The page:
I understand the Obama administration's initial desire to push through this legislation from a political standpoint, but I also think that if these town hall meetings are allowed to progress, uninterrupted, with a reasonable flow of discussion from health care workers; experts from other countries using a public insurance option; public opinion from both side and the middle; economists; and policy makers then a compromise might emerge that will give any American who wants it access to health care.
Did the founding fathers envision a time when the government would hold a large stake in major corporations and banks? Probably not. And yes, in a lot of way, they would have wanted nothing to do with it. However, I don't think they envisioned a time either when huge corporations with enormous wealth would buy influence in congress to a degree that bills passed would make profits for a few the ultimate outcome of the American dream. Mostly, the founding fathers envisioned a government that would grow and change with the people. That was general enough it could apply to any reasonably educated people in any time period, but specific enough that the framework wouldn't collapse at the first test.
And my last point is also about money, though taking things in a direction that I haven't heard addressed very well anywhere else. The elephant in the room in this whole discussion of debt and taxes and government responsibility is The Iraq/Afghani War.
The appropriations since 2003 (just six years) given by Congress approach 1 trillion dollars. It is costing us nearly 2 billion a month to keep our troops in the Middle East. What do we have to show for this deployment? Thousands of dead Americans. Tens of thousands of dead in the Middle East. A tarnished American image throughout the entire world--both free and oppressed. A never-ending argument about whether or not we are actually "safer" because of said invasions. According to a congressional budget office report given two years ago, the costs of the long term finish up and pull out in the middle east (2017 projected) would top 2 1/2 trillion, though some experts set that number at 10 trillion. Another recent study posited another 300 billion to 700 billion in the long run in terms of health care costs for Iraqi war veterans, which doesn't include the more difficult to measure costs to families, sanity and productivity.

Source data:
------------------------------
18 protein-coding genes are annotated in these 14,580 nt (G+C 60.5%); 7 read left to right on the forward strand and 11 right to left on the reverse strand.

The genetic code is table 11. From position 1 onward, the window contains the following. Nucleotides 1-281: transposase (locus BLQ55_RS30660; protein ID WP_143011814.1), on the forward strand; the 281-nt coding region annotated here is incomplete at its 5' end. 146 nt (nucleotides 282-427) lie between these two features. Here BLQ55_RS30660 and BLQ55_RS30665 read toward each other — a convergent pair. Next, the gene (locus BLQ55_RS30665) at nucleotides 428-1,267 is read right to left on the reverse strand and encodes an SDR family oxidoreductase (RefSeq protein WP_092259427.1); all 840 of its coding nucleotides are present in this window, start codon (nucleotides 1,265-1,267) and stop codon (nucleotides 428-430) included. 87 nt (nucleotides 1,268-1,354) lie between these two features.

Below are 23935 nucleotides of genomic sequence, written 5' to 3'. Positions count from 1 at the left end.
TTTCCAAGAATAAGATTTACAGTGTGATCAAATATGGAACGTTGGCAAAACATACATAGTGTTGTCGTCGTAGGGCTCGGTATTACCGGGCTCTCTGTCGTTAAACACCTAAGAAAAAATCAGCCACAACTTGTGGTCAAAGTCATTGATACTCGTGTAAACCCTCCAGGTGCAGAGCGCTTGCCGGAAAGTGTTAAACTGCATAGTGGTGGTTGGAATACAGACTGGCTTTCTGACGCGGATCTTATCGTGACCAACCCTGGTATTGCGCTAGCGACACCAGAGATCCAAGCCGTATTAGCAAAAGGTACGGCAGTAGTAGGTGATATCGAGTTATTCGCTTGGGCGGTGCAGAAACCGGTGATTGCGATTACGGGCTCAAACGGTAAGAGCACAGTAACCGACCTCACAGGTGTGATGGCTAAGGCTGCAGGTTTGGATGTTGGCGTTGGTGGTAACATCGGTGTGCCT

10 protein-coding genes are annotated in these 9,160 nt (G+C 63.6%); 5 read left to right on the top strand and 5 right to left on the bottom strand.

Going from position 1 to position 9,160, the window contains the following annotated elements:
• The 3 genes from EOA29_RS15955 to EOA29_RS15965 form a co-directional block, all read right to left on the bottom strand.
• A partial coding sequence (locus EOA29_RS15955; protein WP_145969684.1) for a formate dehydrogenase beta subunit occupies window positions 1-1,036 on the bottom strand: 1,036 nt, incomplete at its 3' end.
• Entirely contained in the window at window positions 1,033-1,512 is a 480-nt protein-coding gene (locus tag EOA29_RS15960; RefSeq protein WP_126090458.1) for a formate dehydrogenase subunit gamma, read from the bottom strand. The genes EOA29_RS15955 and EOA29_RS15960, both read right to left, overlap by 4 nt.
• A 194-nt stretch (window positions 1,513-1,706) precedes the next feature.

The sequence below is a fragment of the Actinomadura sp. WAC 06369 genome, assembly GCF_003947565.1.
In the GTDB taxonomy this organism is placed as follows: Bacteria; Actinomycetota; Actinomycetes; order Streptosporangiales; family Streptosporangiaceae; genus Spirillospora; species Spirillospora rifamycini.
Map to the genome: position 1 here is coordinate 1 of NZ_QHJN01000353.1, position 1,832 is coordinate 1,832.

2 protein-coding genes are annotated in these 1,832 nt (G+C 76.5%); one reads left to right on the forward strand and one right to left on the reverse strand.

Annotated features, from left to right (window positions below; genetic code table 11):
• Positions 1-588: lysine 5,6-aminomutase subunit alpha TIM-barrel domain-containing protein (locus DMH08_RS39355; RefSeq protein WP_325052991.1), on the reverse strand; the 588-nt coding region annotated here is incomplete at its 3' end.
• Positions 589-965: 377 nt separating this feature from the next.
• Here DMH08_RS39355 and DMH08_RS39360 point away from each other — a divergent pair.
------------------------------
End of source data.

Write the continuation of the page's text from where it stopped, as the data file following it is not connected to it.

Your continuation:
Will a public health insurance plan be costly? Yes, especially initially, with the long term benefits taking at least a generation to become realized. But I think a lot of those same people screaming at the top of their lungs in town hall meetings, are the same ones who led the charge into the Middle East in the name of . . . I don't know. Freedom? Revenge? Punishment? Defense of their Homeland? You have to ask yourself, if we are going to be a trillion in debt, what are we going to get for it? All of the above mentioned negatives of going blind into a war on the word of a few men, or a health care system that actually IS first rate? (A bipartisan congressional committee recently ranked the US 19th out of 19 studied developed nations for overall health care outcomes.)
Maybe the answer is neither. Cut our losses in both the middle east and with health care and concentrate on job creation to turn around the economy. Of course, small business are the best way to create jobs; but it is hard to take the chance to start a small business when it means losing your health care, or paying a monthly premium nearly as high as your mortgage.
Until the health care mess is approached on some level, there will be no economic turn around.